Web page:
Old School Musical (Switch eShop) Review
One genre the Switch has really been neglected lately has been the rhythm game. Sure there’s a few, but there could be more. Thankfully Old School Musical (OSM) is ready to bring the tunes and provide us with a different take on the Action Rhythm genre.
Tib and Rob are two block-shaped Arkhadians who have been raised on an island by their evil and overbearing Mother, insisting on training them to be heroes. One day the island they’re on suddenly begins to glitch, and are given a remote and a letter telling them to get to safety and save the world. Using the remote the brothers find themselves on a space station filled with portals to different areas, each representing a different game homage. You’ll take the brothers on a journey to stop the glitching and become the heroes they were destined to be.
Many tracks on OSM are inspired by a wide range of games including Mega Man, TMNT, Metal Slug, Zelda, Outrun and plenty more. As well as the music, they go all in on the homages. Tib and Rob will find themselves dressed in garb from the appropriate game, more often than not a good opportunity for a light-hearted poke at some of the sillier aspects (especially the Metal Gear part). If you’re familiar with the games they reference within the game, or just like retro chip tunes then there’s plenty here for you. Even if you’re not so familiar with the games these tunes inspire, it’s still a good rhythm game with some good tunes.
When I was coming into the game I was aware of the heavy inspirations they drew from other games, so I didn’t know if we were talking ‘just different enough to avoid lawsuits’ or what. Turns out while the music draws inspiration from other games it is still its own thing. While there is a lot of good music here I did pine for some of the notable absences like Sonic, and more great sounding Sega games. Having the music as inspired as it was, I did wish I could just have a game with the original music for some of these games with the same rhythm mechanics (yes I know it’s a tad unrealistic). Although don’t let this diminish the quality of the tunes in the game as they are solid and there’s plenty there.
There’s a fair variety in the number of different ways rhythm games display input, and in OSM it was quite refreshing with how straightforward it is. There is the input at the centre of the screen, displayed to reflect the four directions of the buttons on the face of the Joy-Con and Pro Controller. The notes from the song will flow from the four directions where you have to hit them, with good timing to build up a score meter. There are also moments in the song where notes scroll up and you have to time hitting the notes with the triggers/bumper buttons. With the Joy-Con bumpers, it felt a little less responsive than I had hoped. This felt more like a failing of the bumper buttons not being suited over them being programmed to not be responsive. Generally, I found it easy to follow and the notes fit in well with the timing of the music.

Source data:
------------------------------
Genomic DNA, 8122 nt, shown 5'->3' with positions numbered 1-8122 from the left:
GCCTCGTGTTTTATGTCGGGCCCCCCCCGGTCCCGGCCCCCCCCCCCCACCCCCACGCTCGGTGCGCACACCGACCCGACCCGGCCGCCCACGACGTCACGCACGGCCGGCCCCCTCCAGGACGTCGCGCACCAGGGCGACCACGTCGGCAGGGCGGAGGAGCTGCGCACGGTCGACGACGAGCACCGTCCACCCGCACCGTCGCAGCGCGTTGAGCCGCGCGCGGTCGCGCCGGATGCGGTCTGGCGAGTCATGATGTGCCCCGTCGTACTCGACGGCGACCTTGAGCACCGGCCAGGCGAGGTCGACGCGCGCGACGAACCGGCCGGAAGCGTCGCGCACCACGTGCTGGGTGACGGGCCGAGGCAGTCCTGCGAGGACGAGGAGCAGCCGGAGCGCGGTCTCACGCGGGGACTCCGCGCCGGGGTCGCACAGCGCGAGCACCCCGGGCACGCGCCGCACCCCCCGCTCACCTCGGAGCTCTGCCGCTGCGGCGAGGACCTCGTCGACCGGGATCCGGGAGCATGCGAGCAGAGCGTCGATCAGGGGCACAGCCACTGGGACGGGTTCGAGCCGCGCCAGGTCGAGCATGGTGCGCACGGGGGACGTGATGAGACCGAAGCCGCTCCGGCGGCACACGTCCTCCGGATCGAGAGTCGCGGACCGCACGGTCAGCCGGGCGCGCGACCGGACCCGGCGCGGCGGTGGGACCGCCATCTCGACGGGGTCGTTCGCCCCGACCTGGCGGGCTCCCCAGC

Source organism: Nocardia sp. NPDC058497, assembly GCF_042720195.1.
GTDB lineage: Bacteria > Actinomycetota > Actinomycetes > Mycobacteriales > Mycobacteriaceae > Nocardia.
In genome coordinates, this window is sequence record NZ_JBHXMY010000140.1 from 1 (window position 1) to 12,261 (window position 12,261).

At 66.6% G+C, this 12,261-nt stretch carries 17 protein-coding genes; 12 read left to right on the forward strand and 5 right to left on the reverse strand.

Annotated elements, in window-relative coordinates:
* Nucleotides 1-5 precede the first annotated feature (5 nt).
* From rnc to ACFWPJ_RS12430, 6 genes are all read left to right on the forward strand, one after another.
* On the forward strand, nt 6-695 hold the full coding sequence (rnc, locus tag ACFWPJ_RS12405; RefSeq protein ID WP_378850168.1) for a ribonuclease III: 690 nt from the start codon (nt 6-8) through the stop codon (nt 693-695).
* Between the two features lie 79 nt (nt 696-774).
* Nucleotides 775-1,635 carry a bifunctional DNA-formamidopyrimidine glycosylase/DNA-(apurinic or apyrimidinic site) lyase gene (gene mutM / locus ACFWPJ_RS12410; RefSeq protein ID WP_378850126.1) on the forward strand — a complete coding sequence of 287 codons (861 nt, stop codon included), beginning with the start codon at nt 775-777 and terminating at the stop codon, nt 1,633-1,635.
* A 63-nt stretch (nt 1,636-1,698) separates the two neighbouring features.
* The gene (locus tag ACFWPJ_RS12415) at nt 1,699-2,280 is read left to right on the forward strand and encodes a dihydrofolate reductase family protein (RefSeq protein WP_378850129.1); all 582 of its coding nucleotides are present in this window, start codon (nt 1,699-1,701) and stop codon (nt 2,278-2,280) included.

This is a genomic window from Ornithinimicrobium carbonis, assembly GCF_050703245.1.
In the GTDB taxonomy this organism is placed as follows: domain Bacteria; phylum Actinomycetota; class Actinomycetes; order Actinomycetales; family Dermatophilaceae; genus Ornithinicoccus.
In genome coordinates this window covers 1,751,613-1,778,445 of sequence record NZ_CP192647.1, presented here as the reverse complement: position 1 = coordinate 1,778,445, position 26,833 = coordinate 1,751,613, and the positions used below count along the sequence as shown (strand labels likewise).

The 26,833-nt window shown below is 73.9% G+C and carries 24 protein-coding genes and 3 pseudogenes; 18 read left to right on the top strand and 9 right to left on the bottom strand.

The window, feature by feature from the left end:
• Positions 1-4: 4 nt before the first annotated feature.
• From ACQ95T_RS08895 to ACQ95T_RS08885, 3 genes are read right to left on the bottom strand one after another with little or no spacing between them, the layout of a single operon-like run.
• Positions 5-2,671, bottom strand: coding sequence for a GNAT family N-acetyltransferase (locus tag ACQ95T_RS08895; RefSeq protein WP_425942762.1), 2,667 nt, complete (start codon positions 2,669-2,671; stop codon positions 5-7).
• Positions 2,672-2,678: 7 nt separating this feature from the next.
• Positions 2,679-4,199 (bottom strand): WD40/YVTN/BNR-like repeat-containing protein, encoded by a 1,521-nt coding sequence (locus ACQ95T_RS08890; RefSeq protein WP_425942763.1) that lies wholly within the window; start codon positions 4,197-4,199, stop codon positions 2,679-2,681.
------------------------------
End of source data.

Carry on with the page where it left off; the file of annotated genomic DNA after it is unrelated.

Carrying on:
It works even better when the vibration setting is on in the options. I found it weird that this setting is off by default, as the vibration gives great feedback to tell if you actually hit the note or not. I played through the game on normal mode and found it to be a decent challenge. I only found myself having to retry a few portions of the game. If you’re great at rhythm games, then the Hard mode might be more your speed. One thing I noticed when the music got more intense and there were many notes advancing quickly, some moments were overwhelming. When you miss a note the game doesn’t slow down or give any chance to recover, and then it throws in obstacles like ‘glitches’ that also visually make viewing the note paths difficult. You can wind up feeling like there isn’t a way to bounce back. Glitching parts of the level aren’t that common, but when they do the game stops being as fun as you slog through. They’re not issues that would keep you from being able to do well (although if you’re affected by rapidly flashing lights you may want to be careful), they’re just issues that make it not as fun as it could be.
To get through the story it took about 4-5 hours. After that, there is, of course, going back in the arcade mode with a different difficulty setting. There is also another mode that gives the game a few more hours gameplay and extra music to try out later. This extra chicken-filled mode that unlocks doesn’t just contain more music to play, each song also carries different modifiers. Whether its rotating arrows in the circles to distract, smaller circles, fast forwarding and glitchy circles. Some don’t really make a difference; the glitches like in the main game create a bigger impact. It’s a mode they didn’t need to put into the game at all, but combined with the story tunes there are about 50 songs all up to enjoy if you were worried about there not being enough.
A cool feature that they’ve also put in is during the developer logos at the beginning, there is a button to quick start and jump into a random song to keep things fresh. If you have friends over you can even all hop into a multiplayer mode, I didn’t spend much time with this but it seems to be more a shared co-op than a battle. In the end, it helps extend the life of this game especially if your friends like rhythm games too.
Old School Musical is a great action rhythm game for fans of chiptunes. Some homages may be more obscure than others, but the music sounds good regardless if you like chiptunes. Notice a pattern? The music is something a niche audience would love, there are no songs with vocals or more modern sounds. But if you like appreciating the music of the 80s and 90s games OSM might just have a song for you.
Rating: 3.5 / 5
- Great chiptune music and lots of it
- Straight forward and fun rhythm inputs
- Surprising amount of story for a rhythm game
- Little chance of recovery
- ‘glitching’ sections are just tedious